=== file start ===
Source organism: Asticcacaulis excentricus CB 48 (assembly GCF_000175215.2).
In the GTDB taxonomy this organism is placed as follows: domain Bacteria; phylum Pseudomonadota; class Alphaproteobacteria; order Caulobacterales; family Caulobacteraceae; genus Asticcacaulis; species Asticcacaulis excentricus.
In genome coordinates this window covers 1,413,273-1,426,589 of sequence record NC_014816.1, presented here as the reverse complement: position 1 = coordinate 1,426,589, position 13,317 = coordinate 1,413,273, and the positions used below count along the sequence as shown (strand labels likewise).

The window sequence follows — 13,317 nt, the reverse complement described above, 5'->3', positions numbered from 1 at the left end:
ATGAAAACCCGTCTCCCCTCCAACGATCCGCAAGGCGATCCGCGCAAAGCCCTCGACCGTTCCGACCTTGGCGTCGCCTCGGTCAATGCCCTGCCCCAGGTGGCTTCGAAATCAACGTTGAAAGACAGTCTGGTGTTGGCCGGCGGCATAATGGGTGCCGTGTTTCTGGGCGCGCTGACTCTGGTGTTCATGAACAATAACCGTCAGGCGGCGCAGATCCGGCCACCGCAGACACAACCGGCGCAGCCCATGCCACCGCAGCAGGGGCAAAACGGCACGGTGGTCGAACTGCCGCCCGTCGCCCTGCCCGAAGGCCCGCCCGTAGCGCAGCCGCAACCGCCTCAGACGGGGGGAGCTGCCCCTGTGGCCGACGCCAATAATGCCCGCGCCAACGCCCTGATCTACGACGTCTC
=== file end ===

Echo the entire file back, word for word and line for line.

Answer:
Source organism: Asticcacaulis excentricus CB 48 (assembly GCF_000175215.2).
In the GTDB taxonomy this organism is placed as follows: domain Bacteria; phylum Pseudomonadota; class Alphaproteobacteria; order Caulobacterales; family Caulobacteraceae; genus Asticcacaulis; species Asticcacaulis excentricus.
In genome coordinates this window covers 1,413,273-1,426,589 of sequence record NC_014816.1, presented here as the reverse complement: position 1 = coordinate 1,426,589, position 13,317 = coordinate 1,413,273, and the positions used below count along the sequence as shown (strand labels likewise).

The window sequence follows — 13,317 nt, the reverse complement described above, 5'->3', positions numbered from 1 at the left end:
ATGAAAACCCGTCTCCCCTCCAACGATCCGCAAGGCGATCCGCGCAAAGCCCTCGACCGTTCCGACCTTGGCGTCGCCTCGGTCAATGCCCTGCCCCAGGTGGCTTCGAAATCAACGTTGAAAGACAGTCTGGTGTTGGCCGGCGGCATAATGGGTGCCGTGTTTCTGGGCGCGCTGACTCTGGTGTTCATGAACAATAACCGTCAGGCGGCGCAGATCCGGCCACCGCAGACACAACCGGCGCAGCCCATGCCACCGCAGCAGGGGCAAAACGGCACGGTGGTCGAACTGCCGCCCGTCGCCCTGCCCGAAGGCCCGCCCGTAGCGCAGCCGCAACCGCCTCAGACGGGGGGAGCTGCCCCTGTGGCCGACGCCAATAATGCCCGCGCCAACGCCCTGATCTACGACGTCTC